Janusz M. Stefański about Zbigniew Seifert


Who was he to me? He was a brilliant musician!

And a wonderful friend! We met In Music High School in Cracow in 1962. We were almost exact contemporaries. I was born on the 14th, Zbyszek on the 7thof June 1946. At that time he was in the third grade and I was in the second grade (since I had repeated one year at school).  Having changed the school, I started looking for the people I could be friends with and then I found Zbyszek. He played the violin, I was taking percussion lessons. We both dreamed of playing jazz. Zbyszek was devoted to playing the alto saxophone as at that time he was not convinced that he could play jazz violin.

When Alojzy Thomys and Janusz Mroczek established the jazz section, it turned out that some of the students were interested in joining it. Among others there were Zbyszek, Jan Jarczyk, Jan Gonciarczyk and me. As a result, the Zbyszek Seifert Quartet came into being. We used to go to “Helikon” jazz club after school as we wanted to play jazz and get acquainted with Cracow’s jazz musicians.

Our friendship had two dimensions: musical and private.

The fact that it was Zbyszek who founded the quartet was not accidental. He had a great potential and a musical intuition. From the very beginning he knew which style and aesthetic to choose. Coltrane was his God…

While practicing, he focused entirely on playing the saxophone. Even if a helicopter had flown into his house, he probably would not have stopped playing. I admired his approach to playing the alto saxophone. He played in a sharp, dense, avant-garde way, the musical phrases were very complex. His head was full of amazing sounds, he produced them very quickly as if he had known that his time was soon to be over…

His performances were very expressive. He kept playing until his improvisations reached perfection.

He inspired me and influenced the development of my own ideas about playing the drums.

After a couple of years spent playing the saxophone, he decided to focus on playing the violin again (in Tomasz Stańko Quintet). It had a great influence on his career.

I have never known any violin player who would play the violin the way Zbyszek did. He used the saxophone phrases while playing the violin, which – as he said – was a great challenge. One sometimes had the impression that his fingers were about to break and his instrument was about to kindle. His dramatic and warm sound, beautiful melody and harmony made the listeners participate in his musical journey.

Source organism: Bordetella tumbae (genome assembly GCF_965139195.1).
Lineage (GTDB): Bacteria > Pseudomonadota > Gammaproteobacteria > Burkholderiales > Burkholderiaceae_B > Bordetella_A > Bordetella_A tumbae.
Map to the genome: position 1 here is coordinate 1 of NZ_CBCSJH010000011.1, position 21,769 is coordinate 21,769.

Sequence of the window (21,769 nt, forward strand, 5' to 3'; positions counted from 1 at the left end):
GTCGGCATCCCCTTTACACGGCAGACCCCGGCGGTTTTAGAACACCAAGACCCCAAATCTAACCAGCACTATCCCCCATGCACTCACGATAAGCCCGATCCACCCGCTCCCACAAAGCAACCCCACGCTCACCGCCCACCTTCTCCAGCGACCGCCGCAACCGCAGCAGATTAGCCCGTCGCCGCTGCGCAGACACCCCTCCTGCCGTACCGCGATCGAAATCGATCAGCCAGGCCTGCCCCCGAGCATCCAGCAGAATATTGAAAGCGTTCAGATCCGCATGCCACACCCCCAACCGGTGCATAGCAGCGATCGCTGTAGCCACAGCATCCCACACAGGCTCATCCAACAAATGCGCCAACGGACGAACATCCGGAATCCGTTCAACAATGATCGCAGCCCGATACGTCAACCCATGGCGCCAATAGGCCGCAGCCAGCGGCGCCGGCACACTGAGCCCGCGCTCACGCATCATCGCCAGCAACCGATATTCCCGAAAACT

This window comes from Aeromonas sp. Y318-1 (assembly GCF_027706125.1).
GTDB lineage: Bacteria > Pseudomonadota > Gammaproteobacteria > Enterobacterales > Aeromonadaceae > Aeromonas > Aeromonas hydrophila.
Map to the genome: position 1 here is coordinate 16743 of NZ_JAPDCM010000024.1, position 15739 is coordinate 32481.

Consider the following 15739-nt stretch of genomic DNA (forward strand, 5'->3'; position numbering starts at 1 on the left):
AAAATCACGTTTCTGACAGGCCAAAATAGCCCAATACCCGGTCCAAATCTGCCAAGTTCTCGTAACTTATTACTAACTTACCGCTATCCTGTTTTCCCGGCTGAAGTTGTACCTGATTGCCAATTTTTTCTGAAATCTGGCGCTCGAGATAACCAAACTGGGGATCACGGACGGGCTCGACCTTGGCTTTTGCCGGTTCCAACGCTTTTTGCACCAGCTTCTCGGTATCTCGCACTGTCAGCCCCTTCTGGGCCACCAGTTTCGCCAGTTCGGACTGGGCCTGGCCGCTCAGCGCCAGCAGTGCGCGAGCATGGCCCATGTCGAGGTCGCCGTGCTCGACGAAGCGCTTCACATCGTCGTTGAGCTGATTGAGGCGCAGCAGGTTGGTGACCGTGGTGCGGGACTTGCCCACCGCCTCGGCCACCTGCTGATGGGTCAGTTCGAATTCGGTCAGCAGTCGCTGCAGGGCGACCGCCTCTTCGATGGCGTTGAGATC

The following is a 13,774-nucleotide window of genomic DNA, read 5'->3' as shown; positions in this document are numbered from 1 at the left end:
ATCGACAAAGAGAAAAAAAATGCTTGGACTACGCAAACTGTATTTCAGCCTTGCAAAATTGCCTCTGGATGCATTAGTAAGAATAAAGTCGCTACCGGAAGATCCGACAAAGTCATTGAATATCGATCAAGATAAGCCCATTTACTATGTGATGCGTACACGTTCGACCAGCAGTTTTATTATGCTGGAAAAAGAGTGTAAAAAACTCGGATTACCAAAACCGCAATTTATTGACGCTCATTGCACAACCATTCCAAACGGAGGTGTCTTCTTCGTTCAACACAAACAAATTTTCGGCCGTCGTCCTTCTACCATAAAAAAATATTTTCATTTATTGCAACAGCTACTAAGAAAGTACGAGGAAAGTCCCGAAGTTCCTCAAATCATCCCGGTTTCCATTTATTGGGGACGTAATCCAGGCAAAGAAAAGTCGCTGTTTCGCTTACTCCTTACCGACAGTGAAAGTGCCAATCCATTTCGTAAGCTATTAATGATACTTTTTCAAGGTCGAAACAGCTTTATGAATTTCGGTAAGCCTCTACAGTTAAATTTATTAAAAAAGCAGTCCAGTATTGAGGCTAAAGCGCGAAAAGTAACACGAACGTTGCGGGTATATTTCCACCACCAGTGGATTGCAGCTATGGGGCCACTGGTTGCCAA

Zbyszek was a deeply spiritual, lyrical and dramatic author at the same time. He was a person of outstanding intelligence and great sense of humor. His fascinating personality attracted me and for this reason we became good friends.

We enjoyed spending free time together – we hiked in the mountains, slept in the hay, talked about women…drank and smoked…

During our tours in Europe he was a great companion. I drove the car and he read the map.

We liked talking about life, family, fortune and misfortune, hopes and disappointments.

We used to compare our ideas about the future... and we played together as long as it was possible.

His sickness was unexpected and two years later he was gone for ever.

Zbyszek’s music is still present and continuously inspires many musicians all over the world.

Calendar 2018

July  25
audition in Lusławice – semi-finals
July 26
audition in Lusławice – semi-finals
July 27
audition in Lusławice – finals
July 28 – gala concert in Cracow

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Zbigniew Seifert (1946-1979) was one of the most eminent Polish jazz musicians and a man of incredible musical talent. His untimely death did not let him fully develop his musical abilities and interrupted a promising worldwide career.

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Regulations of the 3rd Zbigniew Seifert International Jazz Violin Competition, Poland, July 25-28, 2018.

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10,000 EURO – 1st prize

5,000 EURO – 2nd prize

2,000 EURO – 3rd prize

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Marek Karewicz photos

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